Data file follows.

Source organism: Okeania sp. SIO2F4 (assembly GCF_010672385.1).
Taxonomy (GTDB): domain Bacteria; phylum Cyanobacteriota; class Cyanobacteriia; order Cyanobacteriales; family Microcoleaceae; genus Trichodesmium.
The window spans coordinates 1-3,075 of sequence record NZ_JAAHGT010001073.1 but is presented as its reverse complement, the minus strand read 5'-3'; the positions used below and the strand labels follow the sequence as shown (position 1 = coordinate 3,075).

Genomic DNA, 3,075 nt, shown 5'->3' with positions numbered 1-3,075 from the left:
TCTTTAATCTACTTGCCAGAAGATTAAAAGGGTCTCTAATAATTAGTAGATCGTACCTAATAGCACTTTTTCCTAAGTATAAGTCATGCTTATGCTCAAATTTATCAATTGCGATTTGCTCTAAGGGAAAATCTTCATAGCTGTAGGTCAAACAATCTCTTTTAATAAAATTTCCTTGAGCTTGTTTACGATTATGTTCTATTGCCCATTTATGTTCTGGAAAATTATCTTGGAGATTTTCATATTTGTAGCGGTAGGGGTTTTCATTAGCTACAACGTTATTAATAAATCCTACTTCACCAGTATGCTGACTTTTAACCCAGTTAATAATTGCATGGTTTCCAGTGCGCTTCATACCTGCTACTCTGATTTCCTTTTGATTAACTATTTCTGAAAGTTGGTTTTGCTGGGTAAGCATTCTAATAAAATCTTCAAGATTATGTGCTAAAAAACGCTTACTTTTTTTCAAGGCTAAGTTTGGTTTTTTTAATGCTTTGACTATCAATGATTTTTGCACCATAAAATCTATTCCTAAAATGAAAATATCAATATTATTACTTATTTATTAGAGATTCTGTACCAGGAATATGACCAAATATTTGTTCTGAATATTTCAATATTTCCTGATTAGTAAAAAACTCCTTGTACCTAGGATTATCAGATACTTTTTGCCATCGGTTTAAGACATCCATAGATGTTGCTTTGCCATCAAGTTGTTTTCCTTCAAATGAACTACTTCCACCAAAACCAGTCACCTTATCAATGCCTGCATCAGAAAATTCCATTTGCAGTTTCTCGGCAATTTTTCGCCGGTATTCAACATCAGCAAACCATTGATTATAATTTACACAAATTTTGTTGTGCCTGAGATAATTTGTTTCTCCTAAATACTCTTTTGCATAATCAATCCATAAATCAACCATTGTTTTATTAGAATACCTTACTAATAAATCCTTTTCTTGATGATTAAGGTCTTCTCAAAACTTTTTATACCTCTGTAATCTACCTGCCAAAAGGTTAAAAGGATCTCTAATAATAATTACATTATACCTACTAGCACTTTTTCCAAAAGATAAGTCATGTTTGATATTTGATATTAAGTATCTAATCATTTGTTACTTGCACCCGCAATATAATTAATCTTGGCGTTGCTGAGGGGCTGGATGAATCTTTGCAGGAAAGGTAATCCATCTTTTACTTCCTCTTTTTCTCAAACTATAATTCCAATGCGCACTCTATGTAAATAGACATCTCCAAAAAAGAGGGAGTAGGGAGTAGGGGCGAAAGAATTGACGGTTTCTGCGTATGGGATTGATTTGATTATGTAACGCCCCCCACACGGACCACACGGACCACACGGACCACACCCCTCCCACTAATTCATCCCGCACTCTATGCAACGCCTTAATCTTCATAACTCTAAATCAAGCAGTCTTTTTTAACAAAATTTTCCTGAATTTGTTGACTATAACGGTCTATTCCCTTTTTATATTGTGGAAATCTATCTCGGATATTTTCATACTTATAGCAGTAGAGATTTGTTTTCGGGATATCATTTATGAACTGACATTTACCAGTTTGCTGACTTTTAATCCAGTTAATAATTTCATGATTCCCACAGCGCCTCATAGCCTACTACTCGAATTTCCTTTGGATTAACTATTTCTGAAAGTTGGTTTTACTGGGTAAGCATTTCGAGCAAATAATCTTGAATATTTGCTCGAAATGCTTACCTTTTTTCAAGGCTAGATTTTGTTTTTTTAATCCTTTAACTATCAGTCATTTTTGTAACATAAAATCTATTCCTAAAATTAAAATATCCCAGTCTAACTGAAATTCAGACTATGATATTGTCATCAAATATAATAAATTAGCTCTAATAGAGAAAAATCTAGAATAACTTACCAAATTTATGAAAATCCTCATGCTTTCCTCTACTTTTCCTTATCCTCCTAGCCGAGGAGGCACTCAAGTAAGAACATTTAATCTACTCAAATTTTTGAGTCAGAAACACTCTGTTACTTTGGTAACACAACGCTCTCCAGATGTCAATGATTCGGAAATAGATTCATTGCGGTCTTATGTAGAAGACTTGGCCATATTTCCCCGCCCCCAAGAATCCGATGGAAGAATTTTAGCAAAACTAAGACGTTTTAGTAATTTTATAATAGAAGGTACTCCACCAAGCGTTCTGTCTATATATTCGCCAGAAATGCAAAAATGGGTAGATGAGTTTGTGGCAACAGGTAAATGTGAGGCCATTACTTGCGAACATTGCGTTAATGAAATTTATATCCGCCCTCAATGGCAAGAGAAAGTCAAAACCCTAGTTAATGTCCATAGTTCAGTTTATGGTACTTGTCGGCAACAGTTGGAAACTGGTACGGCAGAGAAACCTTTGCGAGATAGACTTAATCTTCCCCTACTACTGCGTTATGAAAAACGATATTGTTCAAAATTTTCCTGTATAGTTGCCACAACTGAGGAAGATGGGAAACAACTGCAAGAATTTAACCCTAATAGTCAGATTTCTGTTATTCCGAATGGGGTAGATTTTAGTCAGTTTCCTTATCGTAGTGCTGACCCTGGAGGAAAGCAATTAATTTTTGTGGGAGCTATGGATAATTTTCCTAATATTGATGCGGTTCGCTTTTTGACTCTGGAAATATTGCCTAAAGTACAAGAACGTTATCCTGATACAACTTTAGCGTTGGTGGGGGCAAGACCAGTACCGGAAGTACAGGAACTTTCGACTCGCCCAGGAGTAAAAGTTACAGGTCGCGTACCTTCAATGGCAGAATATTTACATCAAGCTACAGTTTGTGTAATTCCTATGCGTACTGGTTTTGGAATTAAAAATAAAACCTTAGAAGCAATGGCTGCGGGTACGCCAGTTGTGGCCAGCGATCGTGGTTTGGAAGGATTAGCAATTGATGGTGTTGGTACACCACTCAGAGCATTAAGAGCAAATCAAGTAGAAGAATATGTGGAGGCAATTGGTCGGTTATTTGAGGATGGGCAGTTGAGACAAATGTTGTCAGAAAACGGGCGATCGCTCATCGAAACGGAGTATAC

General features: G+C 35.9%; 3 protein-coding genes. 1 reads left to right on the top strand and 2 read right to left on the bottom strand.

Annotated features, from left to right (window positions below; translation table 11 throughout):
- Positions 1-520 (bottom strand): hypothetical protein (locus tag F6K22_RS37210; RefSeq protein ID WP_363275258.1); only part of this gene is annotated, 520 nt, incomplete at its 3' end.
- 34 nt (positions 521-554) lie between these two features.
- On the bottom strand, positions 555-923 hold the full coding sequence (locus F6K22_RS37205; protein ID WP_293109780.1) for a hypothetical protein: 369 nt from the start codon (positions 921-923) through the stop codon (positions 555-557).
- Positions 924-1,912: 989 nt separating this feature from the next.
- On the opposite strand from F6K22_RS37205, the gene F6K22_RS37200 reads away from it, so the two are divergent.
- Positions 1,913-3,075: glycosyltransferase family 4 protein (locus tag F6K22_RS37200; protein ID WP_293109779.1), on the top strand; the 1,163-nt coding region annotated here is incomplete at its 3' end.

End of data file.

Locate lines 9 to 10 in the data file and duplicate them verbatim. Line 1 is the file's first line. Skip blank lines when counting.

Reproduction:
- 34 nt (positions 521-554) lie between these two features.
- On the bottom strand, positions 555-923 hold the full coding sequence (locus F6K22_RS37205; protein ID WP_293109780.1) for a hypothetical protein: 369 nt from the start codon (positions 921-923) through the stop codon (positions 555-557).